Apr05NEIT Nichols presentation

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Information about Apr05NEIT Nichols presentation

Published on November 6, 2007

Author: Elliott

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Slide1:  A simple two-dimensional model of ship encounter risk for right whales in Cape Cod Bay: Final results and management implications Owen C. Nichols1, Hauke L. Kite-Powell2, Robert D. Kenney3, Moira W. Brown4      1) Center for Coastal Studies, PO Box 1036, Provincetown, MA 02657, USA 2) Marine Policy Center, Woods Hole Oceanographic Institution, MS 41, Woods Hole, MA 02543, USA 3) Graduate School of Oceanography, University of Rhode Island, Bay Campus Box 41, Narragansett, RI 02882, USA 4) New England Aquarium, Central Wharf, Boston, MA 02110, USA Slide2:  Objectives: Provide a baseline estimate of risk to right whales from collisions with shipping traffic in Cape Cod Bay Evaluate potential management measures designed to reduce collision risk Slide3:  Aerial Surveys 1998-2002 Slide4:  Sightings Per Unit Effort (SPUE) The sampling season was defined as December through mid-May and divided into twelve two-week periods (1 December – 17 May) Study area partitioned into 117 3-minute quadrats (23 km2) 14 quadrats completely over land; thus 103 quadrats sampled Standardized aerial survey effort: visibility  2 nm, sea state ≤ 3, altitude < 325 m (1066 ft), observers on watch Only sightings and effort meeting the above criteria used in analysis Slide5:  Sightings Per Unit Effort (SPUE) Total effort and total sightings within each quadrat summed by year and separated into two-week periods SPUE = right whales sighted/1000 km survey effort / Kriging interpolation algorithm* used to estimate SPUE at twice the geographic resolution (1.5 minute quadrats) * GLOBEC Kriging Software Package, Dezhang Chu, WHOI Number of whales sighted divided by effort to generate SPUE index Slide18:  Density Estimates SPUE converted to density estimate (whales/km2) for each 1.5 min quadrat over 2-week periods - assuming 3 km effective survey swath Slide19:  Data provided by USACE Cape Cod Canal Field Office 6 routes based on origin/destination in USACE dataset ~ 7 vessel movements/day: 4 - Boston, 2 - Gulf of Maine 75% of the traffic is tug-barge combinations Vessel Transits Slide20:  Routes (based on origin/destination in USACE dataset) Slide22:  Calculation of Expected Ship/Whale Encounters For each route and 2-week period, the expected number of ship/ whale encounters was calculated based on the passage of a known number of vessels through quadrats of estimated right whale density Effective beam (width of path “swept” by vessels) estimated based on vessel type: tug = 10m; tug-barge, dry cargo, passenger = 15 m; tanker = 20m Routes divided into 1 km segments – right whale density is assumed based on the 1.5 min quadrat over which most of the segment lies Assumptions: whales always at surface and neither whales nor vessels attempt to avoid collision # of ship/whale encounters = area of path “swept” by vessel (beam x 1 km) x density (whales/km2) Slide24:  Expected Ship/Whale Encounters Results of model = 1.5 ship/whale encounters/year Boston traffic contributes ~ 46% of expected encounters, while Gulf of Maine traffic contributes ~ 35% - the latter poses high risk despite relatively low volume - transects areas of high whale density Slide25:  Two proposals incorporated into model Proposal A: Simple demonstration exercise Effects of Rerouting Proposal B: Draft routing option presented at ANPR meetings Both proposals involved shifting Boston, Gulf of Maine, and Provincetown traffic to the west Slide28:  Expected ship-whale encounters reduced by about 60% on the Gulf of Maine route and by about 40% on the Provincetown and Boston routes Effects of Rerouting Across all routes, reduction of 37% (Proposal A) to 45% (Proposal B) in the overall ship-whale encounter risk for Canal traffic in Cape Cod Bay (from ~ 1.5 encounters/year to ~ 0.9) Slide29:  Model results allow identification and comparison of areas of risk to right whales – baseline estimate that can be used to inform management decisions Expected encounters calculated based on several assumptions – Model can be refined with additional data as it becomes available: detection probability for density estimates, surface/dive and avoidance behavior, addition of subsequent years of right whale and traffic data Summary Routing existing vessel traffic away from known concentrations of right whales will cause a quantifiable reduction of the potential number of ship/whale encounters Slide30:  Acknowledgements Funding provided by the NOAA Fisheries North Atlantic Right Whale Competitive Grant Program Aerial surveys supported by the Massachusetts Division of Marine Fisheries as part of the Commonwealth of Massachusetts Right Whale Conservation Plan – funding sources include National Fish and Wildlife Foundation, NOAA Fisheries, Massachusetts Environmental Trust, and the Northeast Consortium – Special thanks to Dan McKiernan Vessel traffic data provided by the US Army Corps of Engineers Cape Cod Canal Field Office – Scott Barr, Bill Norman and Fran Donovan - Guidance and advice on routes: Pat Gerrior, Bruce Russell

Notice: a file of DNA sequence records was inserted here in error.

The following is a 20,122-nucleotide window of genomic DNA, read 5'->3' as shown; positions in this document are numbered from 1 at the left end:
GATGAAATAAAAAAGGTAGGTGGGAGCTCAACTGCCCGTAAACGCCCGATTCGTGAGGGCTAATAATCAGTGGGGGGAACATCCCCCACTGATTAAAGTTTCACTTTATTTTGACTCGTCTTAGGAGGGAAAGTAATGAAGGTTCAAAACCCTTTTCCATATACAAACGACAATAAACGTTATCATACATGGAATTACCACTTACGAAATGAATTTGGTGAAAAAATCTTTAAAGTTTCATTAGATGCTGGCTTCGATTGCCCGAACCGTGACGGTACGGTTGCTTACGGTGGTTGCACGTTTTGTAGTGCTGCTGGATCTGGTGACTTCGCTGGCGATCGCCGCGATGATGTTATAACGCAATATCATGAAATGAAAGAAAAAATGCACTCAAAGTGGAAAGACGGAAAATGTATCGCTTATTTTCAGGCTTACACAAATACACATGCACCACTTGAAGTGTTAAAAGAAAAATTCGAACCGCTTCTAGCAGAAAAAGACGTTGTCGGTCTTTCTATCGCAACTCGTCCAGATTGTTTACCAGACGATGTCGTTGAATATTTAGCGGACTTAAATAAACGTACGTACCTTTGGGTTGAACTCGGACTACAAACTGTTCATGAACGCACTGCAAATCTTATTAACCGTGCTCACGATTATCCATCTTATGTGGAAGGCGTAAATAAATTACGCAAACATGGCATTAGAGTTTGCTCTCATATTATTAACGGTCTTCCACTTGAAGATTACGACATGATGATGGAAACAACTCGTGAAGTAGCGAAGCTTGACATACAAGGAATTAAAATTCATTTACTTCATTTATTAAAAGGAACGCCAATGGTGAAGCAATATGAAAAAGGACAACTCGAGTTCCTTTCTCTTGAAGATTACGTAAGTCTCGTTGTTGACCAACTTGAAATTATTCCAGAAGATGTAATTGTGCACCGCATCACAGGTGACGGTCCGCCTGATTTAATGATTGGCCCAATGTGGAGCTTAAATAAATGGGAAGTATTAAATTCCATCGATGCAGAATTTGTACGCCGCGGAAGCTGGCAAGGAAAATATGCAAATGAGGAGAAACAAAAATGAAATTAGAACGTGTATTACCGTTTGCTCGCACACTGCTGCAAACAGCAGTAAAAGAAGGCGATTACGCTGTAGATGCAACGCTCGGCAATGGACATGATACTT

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A simple two-dimensional model of ship encounter risk for right whales in Cape Cod Bay: Final results and management implications Owen C. Nichols1, Hauke L ...
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